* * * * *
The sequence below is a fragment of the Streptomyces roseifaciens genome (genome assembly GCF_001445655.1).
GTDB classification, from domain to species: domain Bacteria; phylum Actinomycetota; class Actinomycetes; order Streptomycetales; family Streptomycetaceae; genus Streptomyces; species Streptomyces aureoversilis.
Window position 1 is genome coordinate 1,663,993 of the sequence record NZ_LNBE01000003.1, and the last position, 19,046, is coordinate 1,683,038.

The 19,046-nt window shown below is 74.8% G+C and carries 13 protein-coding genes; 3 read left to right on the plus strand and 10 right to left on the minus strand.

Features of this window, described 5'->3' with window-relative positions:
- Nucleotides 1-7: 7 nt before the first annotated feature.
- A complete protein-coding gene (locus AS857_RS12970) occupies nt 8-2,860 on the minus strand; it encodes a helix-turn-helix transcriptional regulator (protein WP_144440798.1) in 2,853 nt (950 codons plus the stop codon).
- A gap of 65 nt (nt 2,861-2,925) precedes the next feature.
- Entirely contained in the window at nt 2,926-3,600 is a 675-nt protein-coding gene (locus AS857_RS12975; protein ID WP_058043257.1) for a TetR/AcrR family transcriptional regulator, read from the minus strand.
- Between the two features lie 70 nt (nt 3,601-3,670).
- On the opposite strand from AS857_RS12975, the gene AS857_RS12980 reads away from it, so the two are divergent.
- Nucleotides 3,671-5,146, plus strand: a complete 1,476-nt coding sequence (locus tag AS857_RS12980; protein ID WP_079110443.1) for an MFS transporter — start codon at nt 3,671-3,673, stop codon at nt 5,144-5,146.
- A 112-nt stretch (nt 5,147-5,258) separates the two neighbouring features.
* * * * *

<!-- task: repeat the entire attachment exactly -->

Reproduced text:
The sequence below is a fragment of the Streptomyces roseifaciens genome (genome assembly GCF_001445655.1).
GTDB classification, from domain to species: domain Bacteria; phylum Actinomycetota; class Actinomycetes; order Streptomycetales; family Streptomycetaceae; genus Streptomyces; species Streptomyces aureoversilis.
Window position 1 is genome coordinate 1,663,993 of the sequence record NZ_LNBE01000003.1, and the last position, 19,046, is coordinate 1,683,038.

The 19,046-nt window shown below is 74.8% G+C and carries 13 protein-coding genes; 3 read left to right on the plus strand and 10 right to left on the minus strand.

Features of this window, described 5'->3' with window-relative positions:
- Nucleotides 1-7: 7 nt before the first annotated feature.
- A complete protein-coding gene (locus AS857_RS12970) occupies nt 8-2,860 on the minus strand; it encodes a helix-turn-helix transcriptional regulator (protein WP_144440798.1) in 2,853 nt (950 codons plus the stop codon).
- A gap of 65 nt (nt 2,861-2,925) precedes the next feature.
- Entirely contained in the window at nt 2,926-3,600 is a 675-nt protein-coding gene (locus AS857_RS12975; protein ID WP_058043257.1) for a TetR/AcrR family transcriptional regulator, read from the minus strand.
- Between the two features lie 70 nt (nt 3,601-3,670).
- On the opposite strand from AS857_RS12975, the gene AS857_RS12980 reads away from it, so the two are divergent.
- Nucleotides 3,671-5,146, plus strand: a complete 1,476-nt coding sequence (locus tag AS857_RS12980; protein ID WP_079110443.1) for an MFS transporter — start codon at nt 3,671-3,673, stop codon at nt 5,144-5,146.
- A 112-nt stretch (nt 5,147-5,258) separates the two neighbouring features.